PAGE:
Lahaina, Hawaii There isn't a person on the planet who thought Maui Invitational host school Chaminade was going to beat fifth-ranked Kansas University Monday night in the tournament opener for both teams.
But it might not have been that difficult to find a few people who thought the Silverswords could stay within the 29-point spread set by Las Vegas oddsmakers.
And who could blame them? Kansas came into the game on the heels of last week's Champions Classic collapse against Michigan State that featured 20 missed layups and more than a little frustration.
After a long trip and all of the distractions that paradise has to offer, a sluggish and sloppy victory might not have surprised anybody, especially when you consider that Chaminade has been known to get hot from three-point range and ride the triple to some serious point totals.
Images from Monday night's game between the Jayhawks and Silverswords during the first-round game of the Maui Invitational.
On Monday, it was Kansas that put up the serious point total, storming to a 123-72 victory.
More impressive than KU's offensive output was the fact that Monday's win proved to be exactly the kind of response you would expect from a veteran team with championship aspirations.
KU coach Bill Self on 51-point win over Chaminade and the latest with Cheick Diallo.
"I think so,” said junior Landen Lucas when asked if the run-away victory was just what the doctor ordered. “Defensively, we have a lot to work on, but it was nice to get some guys (their) confidence back. I think a couple guys on our team could definitely use that game."
The Jayhawks (2-1) probably could have knocked off Chaminade in comfortable fashion by playing only their second five. But that did not stop the starters from playing with the kind of hunger and intensity that said more than “we're here to score.”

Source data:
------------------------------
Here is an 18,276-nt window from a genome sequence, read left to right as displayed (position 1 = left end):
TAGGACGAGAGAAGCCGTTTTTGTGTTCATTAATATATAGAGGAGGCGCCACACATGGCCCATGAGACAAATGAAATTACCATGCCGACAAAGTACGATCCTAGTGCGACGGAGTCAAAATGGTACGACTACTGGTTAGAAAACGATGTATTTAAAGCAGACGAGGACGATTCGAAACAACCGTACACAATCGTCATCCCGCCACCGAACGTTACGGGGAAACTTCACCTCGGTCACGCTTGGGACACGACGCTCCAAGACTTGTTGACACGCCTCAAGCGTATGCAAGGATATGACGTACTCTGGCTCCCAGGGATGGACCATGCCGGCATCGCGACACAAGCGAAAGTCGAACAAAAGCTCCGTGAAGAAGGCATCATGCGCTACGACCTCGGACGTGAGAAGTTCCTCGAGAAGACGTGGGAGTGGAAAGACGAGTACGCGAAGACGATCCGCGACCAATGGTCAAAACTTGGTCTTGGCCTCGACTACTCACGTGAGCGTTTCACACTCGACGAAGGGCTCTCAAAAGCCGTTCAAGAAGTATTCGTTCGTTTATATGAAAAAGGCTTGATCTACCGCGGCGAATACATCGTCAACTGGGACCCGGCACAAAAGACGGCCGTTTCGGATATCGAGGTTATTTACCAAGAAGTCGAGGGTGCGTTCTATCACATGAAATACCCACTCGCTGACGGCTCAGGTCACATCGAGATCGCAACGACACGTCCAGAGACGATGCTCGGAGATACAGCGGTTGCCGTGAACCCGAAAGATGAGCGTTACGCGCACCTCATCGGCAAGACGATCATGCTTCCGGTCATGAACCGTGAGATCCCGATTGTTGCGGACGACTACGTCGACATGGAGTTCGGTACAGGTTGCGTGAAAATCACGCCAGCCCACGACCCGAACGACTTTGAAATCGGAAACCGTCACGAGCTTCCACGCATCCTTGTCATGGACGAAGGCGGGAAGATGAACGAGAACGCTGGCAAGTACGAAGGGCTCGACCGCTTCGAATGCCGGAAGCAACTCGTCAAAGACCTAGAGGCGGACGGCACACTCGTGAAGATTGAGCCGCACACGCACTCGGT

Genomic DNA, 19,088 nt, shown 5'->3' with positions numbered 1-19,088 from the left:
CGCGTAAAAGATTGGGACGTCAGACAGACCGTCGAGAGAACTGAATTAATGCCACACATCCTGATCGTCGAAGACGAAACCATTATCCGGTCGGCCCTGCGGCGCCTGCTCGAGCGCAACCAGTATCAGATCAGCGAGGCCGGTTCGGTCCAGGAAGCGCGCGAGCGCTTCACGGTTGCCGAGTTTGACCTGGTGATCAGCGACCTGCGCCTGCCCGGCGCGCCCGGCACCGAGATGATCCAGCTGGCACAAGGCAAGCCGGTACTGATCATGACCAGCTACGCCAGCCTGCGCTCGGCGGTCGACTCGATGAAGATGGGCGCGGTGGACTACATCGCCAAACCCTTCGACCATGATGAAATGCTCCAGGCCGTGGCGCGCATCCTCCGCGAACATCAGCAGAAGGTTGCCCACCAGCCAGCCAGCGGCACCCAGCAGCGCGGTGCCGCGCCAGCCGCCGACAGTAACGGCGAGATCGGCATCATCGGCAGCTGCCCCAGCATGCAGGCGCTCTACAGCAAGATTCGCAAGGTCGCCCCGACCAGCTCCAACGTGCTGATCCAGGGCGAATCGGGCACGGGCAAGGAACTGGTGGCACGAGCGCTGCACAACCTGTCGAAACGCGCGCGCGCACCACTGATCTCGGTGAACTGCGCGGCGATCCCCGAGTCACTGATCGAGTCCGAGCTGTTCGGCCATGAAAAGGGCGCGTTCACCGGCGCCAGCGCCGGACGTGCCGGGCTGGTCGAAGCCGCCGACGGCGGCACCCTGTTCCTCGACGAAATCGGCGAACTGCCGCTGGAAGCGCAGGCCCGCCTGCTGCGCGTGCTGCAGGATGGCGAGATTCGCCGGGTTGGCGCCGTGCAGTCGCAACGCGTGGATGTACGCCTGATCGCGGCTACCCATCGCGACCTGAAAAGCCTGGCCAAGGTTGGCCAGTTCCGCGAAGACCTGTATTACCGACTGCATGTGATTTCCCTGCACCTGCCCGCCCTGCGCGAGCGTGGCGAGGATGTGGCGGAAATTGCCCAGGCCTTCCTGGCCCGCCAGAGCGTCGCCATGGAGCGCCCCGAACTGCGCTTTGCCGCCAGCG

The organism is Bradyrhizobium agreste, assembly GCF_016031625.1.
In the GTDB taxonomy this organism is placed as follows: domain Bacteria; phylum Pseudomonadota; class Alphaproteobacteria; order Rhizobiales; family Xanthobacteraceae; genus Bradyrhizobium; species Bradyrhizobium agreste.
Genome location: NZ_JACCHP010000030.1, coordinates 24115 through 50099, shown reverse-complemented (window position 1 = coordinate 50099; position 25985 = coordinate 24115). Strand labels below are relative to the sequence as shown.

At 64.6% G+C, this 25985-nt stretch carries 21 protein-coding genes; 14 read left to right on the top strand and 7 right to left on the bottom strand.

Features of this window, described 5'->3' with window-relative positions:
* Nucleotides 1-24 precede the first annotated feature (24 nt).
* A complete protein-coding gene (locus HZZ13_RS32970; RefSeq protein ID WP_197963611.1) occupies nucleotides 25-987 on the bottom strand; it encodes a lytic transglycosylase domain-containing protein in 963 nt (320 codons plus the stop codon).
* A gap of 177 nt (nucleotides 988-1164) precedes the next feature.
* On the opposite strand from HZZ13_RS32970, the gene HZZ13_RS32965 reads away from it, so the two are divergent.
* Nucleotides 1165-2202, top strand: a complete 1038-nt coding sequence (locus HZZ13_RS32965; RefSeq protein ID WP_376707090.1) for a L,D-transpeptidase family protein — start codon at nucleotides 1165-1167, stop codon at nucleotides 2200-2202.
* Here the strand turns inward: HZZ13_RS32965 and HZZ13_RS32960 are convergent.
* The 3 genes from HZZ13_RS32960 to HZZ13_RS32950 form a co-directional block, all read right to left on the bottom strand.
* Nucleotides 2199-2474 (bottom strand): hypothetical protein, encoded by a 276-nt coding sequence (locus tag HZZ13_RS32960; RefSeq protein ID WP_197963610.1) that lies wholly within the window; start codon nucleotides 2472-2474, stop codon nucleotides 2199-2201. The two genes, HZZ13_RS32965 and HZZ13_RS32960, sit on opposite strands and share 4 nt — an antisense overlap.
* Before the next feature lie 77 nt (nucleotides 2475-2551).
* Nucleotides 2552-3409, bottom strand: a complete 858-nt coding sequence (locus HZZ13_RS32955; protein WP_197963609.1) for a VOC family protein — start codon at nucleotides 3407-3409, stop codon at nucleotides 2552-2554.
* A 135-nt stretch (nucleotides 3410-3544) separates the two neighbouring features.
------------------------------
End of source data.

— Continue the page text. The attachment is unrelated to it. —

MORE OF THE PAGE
Seven Jayhawks reached double-figures. Point guards Devonté Graham and Frank Mason III attacked over all 4,700 square feet of the floor. And sophomore Sviatoslav Mykhailiuk, who poured in a career-high 18 points on 6-of-11 three-point shooting, might have made his most notable contribution by diving, face-first, on the floor for a loose ball to start a fast break with his team leading by 50 late in the game.
“I guess we played pretty hard,” said KU coach Bill Self. “It didn't seem like we guarded very well for a good part of the game, but that's one thing with our guys normally; there's always exceptions, but we do usually play pretty hard and we compete pretty hard and play with good energy. The reason we lost to Michigan State didn't have anything to do with those three things. We just didn't close.”
Sure, Monday's easy victory will be remembered by most for Kansas exploding for a 15-of-29 clip from three-point land. The best way to cure layup woes is by jacking up threes, right?
But this one should be remembered more as the perfect response by the most mature KU team we've seen since the 2011-12 team that reached the national title game.
This group might not be led by personalities as strong as Tyshawn Taylor and Thomas Robinson, but teams show toughness in many different ways. And the mental toughness to bounce back from an admittedly gut-wrenching loss in a showcase event just a week earlier with an old-fashioned butt-whipping shows more than a little about this team.
“If you call it an answer, it was good to get back on the winning track,” Self said. “We knew coming in that we had a size advantage and depth advantage and things like that, but, moving forward now, everything the next two nights is going to be very difficult.”
— See what people were saying about the rout during KUsports.com’s live coverage